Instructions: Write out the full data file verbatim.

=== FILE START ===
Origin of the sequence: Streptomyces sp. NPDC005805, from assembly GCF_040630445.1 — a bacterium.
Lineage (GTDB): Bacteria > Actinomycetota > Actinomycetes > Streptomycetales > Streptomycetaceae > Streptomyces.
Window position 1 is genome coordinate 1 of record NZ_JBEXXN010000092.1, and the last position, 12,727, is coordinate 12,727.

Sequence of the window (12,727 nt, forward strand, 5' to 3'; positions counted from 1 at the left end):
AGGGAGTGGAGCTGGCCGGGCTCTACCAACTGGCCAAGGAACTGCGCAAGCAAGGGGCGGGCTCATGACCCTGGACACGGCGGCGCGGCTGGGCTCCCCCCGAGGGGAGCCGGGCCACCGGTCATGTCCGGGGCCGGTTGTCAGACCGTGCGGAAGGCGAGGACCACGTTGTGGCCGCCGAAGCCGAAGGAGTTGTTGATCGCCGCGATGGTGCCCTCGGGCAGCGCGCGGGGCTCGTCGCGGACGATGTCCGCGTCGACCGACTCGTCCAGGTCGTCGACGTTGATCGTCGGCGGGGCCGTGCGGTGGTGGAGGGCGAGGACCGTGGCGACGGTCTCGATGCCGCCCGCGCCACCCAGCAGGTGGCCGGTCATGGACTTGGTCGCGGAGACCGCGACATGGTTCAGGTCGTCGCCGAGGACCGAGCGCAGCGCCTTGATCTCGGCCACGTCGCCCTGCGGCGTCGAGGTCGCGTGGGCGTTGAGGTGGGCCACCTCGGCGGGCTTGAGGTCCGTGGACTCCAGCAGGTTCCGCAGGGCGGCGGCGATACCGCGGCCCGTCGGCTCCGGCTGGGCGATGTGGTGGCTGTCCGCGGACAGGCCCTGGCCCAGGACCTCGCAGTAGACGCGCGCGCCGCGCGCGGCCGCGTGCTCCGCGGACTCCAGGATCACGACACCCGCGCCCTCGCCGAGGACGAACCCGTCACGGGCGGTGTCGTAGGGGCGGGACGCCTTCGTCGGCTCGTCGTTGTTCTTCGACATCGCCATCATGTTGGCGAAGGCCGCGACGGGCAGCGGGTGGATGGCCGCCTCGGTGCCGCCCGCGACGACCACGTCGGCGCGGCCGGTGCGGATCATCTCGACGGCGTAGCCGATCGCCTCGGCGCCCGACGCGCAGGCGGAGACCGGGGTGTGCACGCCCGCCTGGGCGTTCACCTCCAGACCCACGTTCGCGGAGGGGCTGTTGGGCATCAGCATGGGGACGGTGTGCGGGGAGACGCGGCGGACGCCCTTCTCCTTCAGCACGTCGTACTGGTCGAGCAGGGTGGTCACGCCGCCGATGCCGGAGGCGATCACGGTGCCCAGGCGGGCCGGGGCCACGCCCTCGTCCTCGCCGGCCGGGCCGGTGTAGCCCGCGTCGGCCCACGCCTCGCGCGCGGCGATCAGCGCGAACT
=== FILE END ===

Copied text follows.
Origin of the sequence: Streptomyces sp. NPDC005805, from assembly GCF_040630445.1 — a bacterium.
Lineage (GTDB): Bacteria > Actinomycetota > Actinomycetes > Streptomycetales > Streptomycetaceae > Streptomyces.
Window position 1 is genome coordinate 1 of record NZ_JBEXXN010000092.1, and the last position, 12,727, is coordinate 12,727.

Sequence of the window (12,727 nt, forward strand, 5' to 3'; positions counted from 1 at the left end):
AGGGAGTGGAGCTGGCCGGGCTCTACCAACTGGCCAAGGAACTGCGCAAGCAAGGGGCGGGCTCATGACCCTGGACACGGCGGCGCGGCTGGGCTCCCCCCGAGGGGAGCCGGGCCACCGGTCATGTCCGGGGCCGGTTGTCAGACCGTGCGGAAGGCGAGGACCACGTTGTGGCCGCCGAAGCCGAAGGAGTTGTTGATCGCCGCGATGGTGCCCTCGGGCAGCGCGCGGGGCTCGTCGCGGACGATGTCCGCGTCGACCGACTCGTCCAGGTCGTCGACGTTGATCGTCGGCGGGGCCGTGCGGTGGTGGAGGGCGAGGACCGTGGCGACGGTCTCGATGCCGCCCGCGCCACCCAGCAGGTGGCCGGTCATGGACTTGGTCGCGGAGACCGCGACATGGTTCAGGTCGTCGCCGAGGACCGAGCGCAGCGCCTTGATCTCGGCCACGTCGCCCTGCGGCGTCGAGGTCGCGTGGGCGTTGAGGTGGGCCACCTCGGCGGGCTTGAGGTCCGTGGACTCCAGCAGGTTCCGCAGGGCGGCGGCGATACCGCGGCCCGTCGGCTCCGGCTGGGCGATGTGGTGGCTGTCCGCGGACAGGCCCTGGCCCAGGACCTCGCAGTAGACGCGCGCGCCGCGCGCGGCCGCGTGCTCCGCGGACTCCAGGATCACGACACCCGCGCCCTCGCCGAGGACGAACCCGTCACGGGCGGTGTCGTAGGGGCGGGACGCCTTCGTCGGCTCGTCGTTGTTCTTCGACATCGCCATCATGTTGGCGAAGGCCGCGACGGGCAGCGGGTGGATGGCCGCCTCGGTGCCGCCCGCGACGACCACGTCGGCGCGGCCGGTGCGGATCATCTCGACGGCGTAGCCGATCGCCTCGGCGCCCGACGCGCAGGCGGAGACCGGGGTGTGCACGCCCGCCTGGGCGTTCACCTCCAGACCCACGTTCGCGGAGGGGCTGTTGGGCATCAGCATGGGGACGGTGTGCGGGGAGACGCGGCGGACGCCCTTCTCCTTCAGCACGTCGTACTGGTCGAGCAGGGTGGTCACGCCGCCGATGCCGGAGGCGATCACGGTGCCCAGGCGGGCCGGGGCCACGCCCTCGTCCTCGCCGGCCGGGCCGGTGTAGCCCGCGTCGGCCCACGCCTCGCGCGCGGCGATCAGCGCGAACT